How Orphaned Elephants Cope in a Motherless World
With elephant poaching running rampant in Africa, more and more baby elephants are becoming orphaned, and researchers are just beginning to understand the behavior and social strategies these little ones use to cope in a motherless world.
Elephants are highly social animals, and mothers teach their calves many of the social skills necessary to survive. So with 50 percent of their numbers having fallen in the last four decades, many of them mothers, experts worry that parentless elephants are especially at risk.
According to BBC Earth, George Wittenmyser of Colorado State University in Fort Collins, and his colleague Shifra Goldenberg, set out to determine whether these youngsters could somehow rebuild their lives.
Everyone knows the old adage, "An elephant never forgets." Elephants, like people, mourn the death of a family member. They show signs of grief and ritualistic behavior, notes National Geographic. This includes trying to lift the dead body and covering it with dirt and brush, brushing the bones with their trunks, or revisiting the site of their death months, even years later
Despite this harrowing trauma, it turns out baby tuskers are surprisingly resilient. An orphaned elephant needs the support of a herd to survive, so they will either stay with their birth families, join distantly or unrelated groups, or even stick with one family for months just to turn towards another later on.
Wittenmyser, who has been studying African elephants for 17 years, determined this from observations and tracking data from GPS collars.
The researcher paid special close attention to two orphans in particular, Chastity and her sister, living in northern Kenya's Samburu and Buffalo Springs National Reserves. With their mother gone, presumably from poaching, the pair joined forces with an unfamiliar family.
Normally several pairs of adult African elephants and their calves will join together, forming what are called multi-family "bond groups." They will spend 50 to 60 percent of their time together, in fact. So Wittenmyser and Goldenberg were surprised when rather than reconnecting with these familiar friends after losing their parents, Chastity and her sister instead took a greater interest in strangers.
What were the motives behind shunning their bond group? "It wasn't clear," Wittemyer said.
But the decision seemed to pay off, at least for Chastity, who more than 10 years later is still super close with her foster family. Elephants like Chastity "are making family where they don't have family," added Goldenberg. However, her sister didn't fit in quite so seamlessly, and died seven years after joining the group.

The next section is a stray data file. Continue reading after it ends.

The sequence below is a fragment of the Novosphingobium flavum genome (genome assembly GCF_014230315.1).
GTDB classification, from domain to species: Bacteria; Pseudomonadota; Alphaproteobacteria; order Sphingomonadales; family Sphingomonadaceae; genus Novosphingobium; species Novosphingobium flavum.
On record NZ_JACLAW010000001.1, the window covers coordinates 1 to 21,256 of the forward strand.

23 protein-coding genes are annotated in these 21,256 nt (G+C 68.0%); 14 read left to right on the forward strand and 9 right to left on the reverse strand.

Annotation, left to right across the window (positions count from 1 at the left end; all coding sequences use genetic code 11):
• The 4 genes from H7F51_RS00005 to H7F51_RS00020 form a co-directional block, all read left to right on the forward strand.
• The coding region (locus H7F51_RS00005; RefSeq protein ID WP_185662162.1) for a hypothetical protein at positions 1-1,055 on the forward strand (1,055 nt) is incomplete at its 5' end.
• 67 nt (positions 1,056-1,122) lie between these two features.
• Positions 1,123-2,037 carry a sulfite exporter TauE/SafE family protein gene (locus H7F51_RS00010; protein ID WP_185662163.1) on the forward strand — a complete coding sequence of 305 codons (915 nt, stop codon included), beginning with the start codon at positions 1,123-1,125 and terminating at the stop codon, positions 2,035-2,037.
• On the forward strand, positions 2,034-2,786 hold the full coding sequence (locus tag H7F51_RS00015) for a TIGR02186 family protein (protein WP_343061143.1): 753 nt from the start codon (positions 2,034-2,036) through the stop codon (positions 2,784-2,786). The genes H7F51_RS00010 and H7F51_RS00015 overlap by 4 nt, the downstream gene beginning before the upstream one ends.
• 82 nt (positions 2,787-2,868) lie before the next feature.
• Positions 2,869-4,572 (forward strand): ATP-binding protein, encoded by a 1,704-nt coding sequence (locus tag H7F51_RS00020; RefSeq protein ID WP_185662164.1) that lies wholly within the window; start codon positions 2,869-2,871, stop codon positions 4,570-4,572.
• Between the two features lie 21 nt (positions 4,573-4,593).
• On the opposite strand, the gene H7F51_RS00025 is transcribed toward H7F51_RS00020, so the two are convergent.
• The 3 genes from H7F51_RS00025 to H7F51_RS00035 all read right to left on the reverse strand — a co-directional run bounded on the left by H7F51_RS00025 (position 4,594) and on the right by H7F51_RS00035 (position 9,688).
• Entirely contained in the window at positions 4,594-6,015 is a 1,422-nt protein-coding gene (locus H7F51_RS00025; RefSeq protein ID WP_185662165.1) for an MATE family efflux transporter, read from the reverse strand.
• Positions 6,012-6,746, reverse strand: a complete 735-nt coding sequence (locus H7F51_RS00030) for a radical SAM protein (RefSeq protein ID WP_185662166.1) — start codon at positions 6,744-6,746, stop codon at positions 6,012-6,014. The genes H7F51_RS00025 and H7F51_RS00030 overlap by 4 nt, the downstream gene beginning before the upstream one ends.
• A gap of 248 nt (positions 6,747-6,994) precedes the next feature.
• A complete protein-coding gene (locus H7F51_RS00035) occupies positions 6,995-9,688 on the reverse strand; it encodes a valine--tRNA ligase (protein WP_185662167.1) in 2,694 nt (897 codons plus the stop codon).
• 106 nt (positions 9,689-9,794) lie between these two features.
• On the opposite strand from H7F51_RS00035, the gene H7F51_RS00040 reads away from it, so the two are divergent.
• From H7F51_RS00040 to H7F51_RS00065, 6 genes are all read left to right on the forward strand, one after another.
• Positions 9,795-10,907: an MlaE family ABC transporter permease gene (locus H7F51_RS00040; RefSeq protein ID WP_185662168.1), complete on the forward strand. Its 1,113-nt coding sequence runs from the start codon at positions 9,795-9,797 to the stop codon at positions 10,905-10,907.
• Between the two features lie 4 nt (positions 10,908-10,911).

"There were times when the sister didn't seem so enthusiastic about joining this group," Wittenmyser explained, suspecting that that fact contributed to her demise.
Though their findings show that these gentle giants are capable of overcoming the trauma of being orphaned and carrying on, it doesn't mean all of these tuskers are so lucky.
Baby elephants are highly dependent on milk from their mother from birth until two or three years of age. And even after they are able to feed on their own, a mother's milk still remains a critical part of their diet, given it's highly rich in important fat. So living without a mother or close family members able to take her place jeopardizes a calf's survival.
Female elephants have a longer pregnancy than any other mammal - almost 22 months, according to National Geographic. At birth, calves are already massive, weighing some 200 pounds and standing about three feet tall. And that's just the beginning.
Besides depending on the mother for food, calves also rely on their elders for protection and guidance, learning from them essentially how to be an elephant. Young female elephants, in particular, need lots of help and stay with the herd for most, if not all, of their lives. Males, on the other hand, become independent by the age of five and may even leave the herd entirely when they reach adulthood.
"They are born with a genetic memory and are extremely social animals," she says. "They intuitively know to be submissive before elders, and the females are instinctively maternal, even from a very young age," Daphne Sheldrick, who established the David Sheldrick Wildlife Trust in Nairobi, an orphaned elephant nursery and rehabilitation center, told National Geographic.
African elephant numbers have drastically dwindled from millions to just 300,000 today due to the ivory trade, with 100,000 killed in the last three years alone. This leaves babies orphaned and vulnerable. But Wittenmyser and Goldenberg's research shows that there may be hope yet that some of these little guys manage to bounce back and carry on, contributing to the survival of the species.
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